American International BioSugars (AIB): Creating Sugar from Biomass

An artist’s rendering of AIB’s Standard Plant and its three-step process (from left to right): Step 1: maceration and pre-digestion Step 2: multiple reactors using proprietary enzymes Step 3: Separation of glucose from slurry

By Craig Evans, Renewable Energy Consulting Services, www.energy-inspirations.com

American International BioSugars, headquartered in West Palm Beach, Florida, has developed a cost-effective process for converting biomass and cellulosic wastes into a sugar solution.  The sugar produced by AIB’s scalable plug-and-play design is made up primarily of glucose, as well as other high-value sugars, such as xylose.

These sugars, in turn, can be used to produce biofuels such as ethanol.  They also can be used to make detergents, pharmaceuticals and bioplastics that provide environmentally-friendly replacements for a variety of petroleum-based products, such as PET bottles and interior car panels.

As Biofuels Digest editor and publisher Jim Lane wrote on January 15, 2014 in talking about Hot Sugars – Making Industrial Sugars into a Commercial Reality, “Affordable sugars are the lifeblood of an enormous range of companies. Some want to move away from food-based sugars because of cost, some want to avoid the volatility of commodity prices, some have customer demand for sugars made from non-food sources — in some cases, all three.”

The AIB technology features low production costs and high efficiencies.  It is a low-temperature enzymatic process that produces few impurities or inhibitors, regardless of the feedstock source.  It can utilize waste streams that can be obtained at no cost, save for transportation, or by accepting the wastes for a tipping fee (which then generates a negative feedstock cost).  It even can turn a liability into an asset by utilizing process wastes that have no economic value or that require expenditures for their disposal.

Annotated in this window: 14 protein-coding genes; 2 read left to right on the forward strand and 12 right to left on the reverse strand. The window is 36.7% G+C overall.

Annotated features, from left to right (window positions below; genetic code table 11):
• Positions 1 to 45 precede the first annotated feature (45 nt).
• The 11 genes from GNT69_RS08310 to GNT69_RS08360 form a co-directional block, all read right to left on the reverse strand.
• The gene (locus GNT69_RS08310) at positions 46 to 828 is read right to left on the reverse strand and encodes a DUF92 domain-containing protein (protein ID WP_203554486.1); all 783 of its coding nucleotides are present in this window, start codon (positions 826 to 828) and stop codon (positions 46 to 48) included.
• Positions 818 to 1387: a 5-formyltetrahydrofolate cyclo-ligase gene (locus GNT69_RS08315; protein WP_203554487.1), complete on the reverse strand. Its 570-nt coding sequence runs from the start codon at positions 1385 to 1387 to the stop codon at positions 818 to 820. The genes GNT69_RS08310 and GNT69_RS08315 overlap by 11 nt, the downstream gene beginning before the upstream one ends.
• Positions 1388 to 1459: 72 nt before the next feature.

Among the variety of biomass feedstocks that AIB plants can use are crop wastes (such as wheat and barley straw and corn stover and corn cobs); leaves, grasses, yard and landscape wastes; energy crops (such as miscanthus and switchgrass); food wastes from food processors, restaurants and households; and paper, cardboard, newsprint and pulp paper wastes.

An AIB plant can be used as a bolt-on to an existing corn-to-ethanol or barley-to-ethanol plant to expand capacity.  It also can provide valuable feedstock flexibility and price stability and, thus, improve profitability.  Used in this way, the AIB technology can produce ethanol for less than the cost of $5 per bushel corn (taking into account the revenues from sales of the high-protein animal feed, distillers dry grains, or DDGs, that a refiner will receive as a byproduct from corn, but not not from the AIB-processed biomass).

For more information on the AIB technology, please email me at: www.energy-inspirations.com/contact-us

Photo Caption:    Top photo, from top to bottom: Step 1: maceration and pre-digestion Step 2: multiple reactors using proprietary enzymes Step 3: Separation of glucose from slurry

Artist’s rendering of AIB’s three-step process (from top to bottom):
Step 1: maceration and pre-digestion
Step 2: multiple reactors using proprietary enzymes
Step 3: Separation of glucose from slurry

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